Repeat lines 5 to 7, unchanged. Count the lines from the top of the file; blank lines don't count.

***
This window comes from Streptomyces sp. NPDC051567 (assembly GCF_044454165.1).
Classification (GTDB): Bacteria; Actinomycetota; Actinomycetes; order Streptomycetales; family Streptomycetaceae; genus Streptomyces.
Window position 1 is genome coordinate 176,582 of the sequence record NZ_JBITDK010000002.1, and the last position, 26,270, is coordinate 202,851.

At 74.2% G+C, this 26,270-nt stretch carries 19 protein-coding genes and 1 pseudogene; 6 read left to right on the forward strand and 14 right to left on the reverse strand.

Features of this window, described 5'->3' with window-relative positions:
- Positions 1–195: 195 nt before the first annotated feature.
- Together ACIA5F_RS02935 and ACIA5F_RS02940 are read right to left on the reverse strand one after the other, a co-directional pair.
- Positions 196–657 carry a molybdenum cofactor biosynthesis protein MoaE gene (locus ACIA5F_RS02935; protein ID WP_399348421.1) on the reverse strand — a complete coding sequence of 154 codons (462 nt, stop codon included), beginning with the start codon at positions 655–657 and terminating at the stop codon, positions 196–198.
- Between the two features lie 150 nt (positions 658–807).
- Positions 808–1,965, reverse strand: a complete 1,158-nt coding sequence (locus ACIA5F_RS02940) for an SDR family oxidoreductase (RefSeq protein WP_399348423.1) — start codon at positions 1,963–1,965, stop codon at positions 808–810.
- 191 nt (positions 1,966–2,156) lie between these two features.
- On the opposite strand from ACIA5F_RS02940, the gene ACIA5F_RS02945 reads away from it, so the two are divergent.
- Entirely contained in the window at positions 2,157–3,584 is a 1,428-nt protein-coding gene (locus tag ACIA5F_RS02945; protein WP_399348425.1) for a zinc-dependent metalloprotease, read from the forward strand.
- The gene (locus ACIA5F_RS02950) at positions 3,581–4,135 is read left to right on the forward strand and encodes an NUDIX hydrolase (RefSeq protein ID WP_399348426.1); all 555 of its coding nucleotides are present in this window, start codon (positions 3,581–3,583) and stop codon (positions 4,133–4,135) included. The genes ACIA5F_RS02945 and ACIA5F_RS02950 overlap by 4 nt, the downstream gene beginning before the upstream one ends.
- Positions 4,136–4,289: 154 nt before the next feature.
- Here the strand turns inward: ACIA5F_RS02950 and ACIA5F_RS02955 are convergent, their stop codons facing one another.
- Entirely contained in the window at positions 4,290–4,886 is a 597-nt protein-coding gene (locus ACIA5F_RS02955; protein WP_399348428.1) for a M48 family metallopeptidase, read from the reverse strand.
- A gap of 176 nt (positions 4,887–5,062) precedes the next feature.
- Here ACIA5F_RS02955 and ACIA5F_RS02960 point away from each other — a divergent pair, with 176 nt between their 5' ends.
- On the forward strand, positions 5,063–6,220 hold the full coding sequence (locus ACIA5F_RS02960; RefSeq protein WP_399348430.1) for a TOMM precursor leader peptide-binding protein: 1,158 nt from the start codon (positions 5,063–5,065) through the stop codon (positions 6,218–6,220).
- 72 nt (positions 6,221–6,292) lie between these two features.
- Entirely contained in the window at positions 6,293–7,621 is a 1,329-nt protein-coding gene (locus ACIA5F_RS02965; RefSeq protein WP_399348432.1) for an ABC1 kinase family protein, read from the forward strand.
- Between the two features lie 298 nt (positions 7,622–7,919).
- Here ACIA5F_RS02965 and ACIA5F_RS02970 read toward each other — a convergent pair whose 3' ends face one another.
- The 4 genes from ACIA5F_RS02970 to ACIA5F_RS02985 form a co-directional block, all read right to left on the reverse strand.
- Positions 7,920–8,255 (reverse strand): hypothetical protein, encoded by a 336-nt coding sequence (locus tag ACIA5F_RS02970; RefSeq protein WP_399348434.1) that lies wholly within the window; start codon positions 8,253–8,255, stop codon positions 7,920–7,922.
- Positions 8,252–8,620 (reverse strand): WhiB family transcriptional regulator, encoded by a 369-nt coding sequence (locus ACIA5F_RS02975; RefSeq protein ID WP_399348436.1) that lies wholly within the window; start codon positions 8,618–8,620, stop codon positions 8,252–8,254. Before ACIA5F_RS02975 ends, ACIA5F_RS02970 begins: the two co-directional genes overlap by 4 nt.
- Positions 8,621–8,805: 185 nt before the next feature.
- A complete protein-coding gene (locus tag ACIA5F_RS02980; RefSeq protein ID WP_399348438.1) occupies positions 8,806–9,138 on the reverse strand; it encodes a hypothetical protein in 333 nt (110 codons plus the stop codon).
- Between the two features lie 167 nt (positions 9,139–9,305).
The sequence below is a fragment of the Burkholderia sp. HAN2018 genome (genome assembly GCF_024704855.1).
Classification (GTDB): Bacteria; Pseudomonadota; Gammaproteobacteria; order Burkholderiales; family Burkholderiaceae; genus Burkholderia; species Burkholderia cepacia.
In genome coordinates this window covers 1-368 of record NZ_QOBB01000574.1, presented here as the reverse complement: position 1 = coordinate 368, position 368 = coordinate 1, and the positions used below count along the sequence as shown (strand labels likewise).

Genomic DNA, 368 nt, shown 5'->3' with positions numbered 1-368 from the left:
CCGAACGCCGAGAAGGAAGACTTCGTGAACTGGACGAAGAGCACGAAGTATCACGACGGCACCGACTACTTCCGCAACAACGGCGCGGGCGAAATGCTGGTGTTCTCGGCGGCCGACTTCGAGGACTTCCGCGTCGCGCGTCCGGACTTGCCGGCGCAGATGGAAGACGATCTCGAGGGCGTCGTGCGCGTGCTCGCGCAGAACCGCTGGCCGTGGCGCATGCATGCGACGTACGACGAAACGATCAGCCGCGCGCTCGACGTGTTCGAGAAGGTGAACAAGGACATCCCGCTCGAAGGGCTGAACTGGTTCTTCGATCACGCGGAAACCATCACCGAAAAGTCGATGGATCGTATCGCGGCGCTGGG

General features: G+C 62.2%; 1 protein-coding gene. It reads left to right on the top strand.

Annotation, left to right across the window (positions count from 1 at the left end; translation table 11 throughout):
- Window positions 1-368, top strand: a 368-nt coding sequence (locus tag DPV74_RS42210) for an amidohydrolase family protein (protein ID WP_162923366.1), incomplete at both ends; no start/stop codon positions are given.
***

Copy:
Features of this window, described 5'->3' with window-relative positions:
- Positions 1–195: 195 nt before the first annotated feature.
- Together ACIA5F_RS02935 and ACIA5F_RS02940 are read right to left on the reverse strand one after the other, a co-directional pair.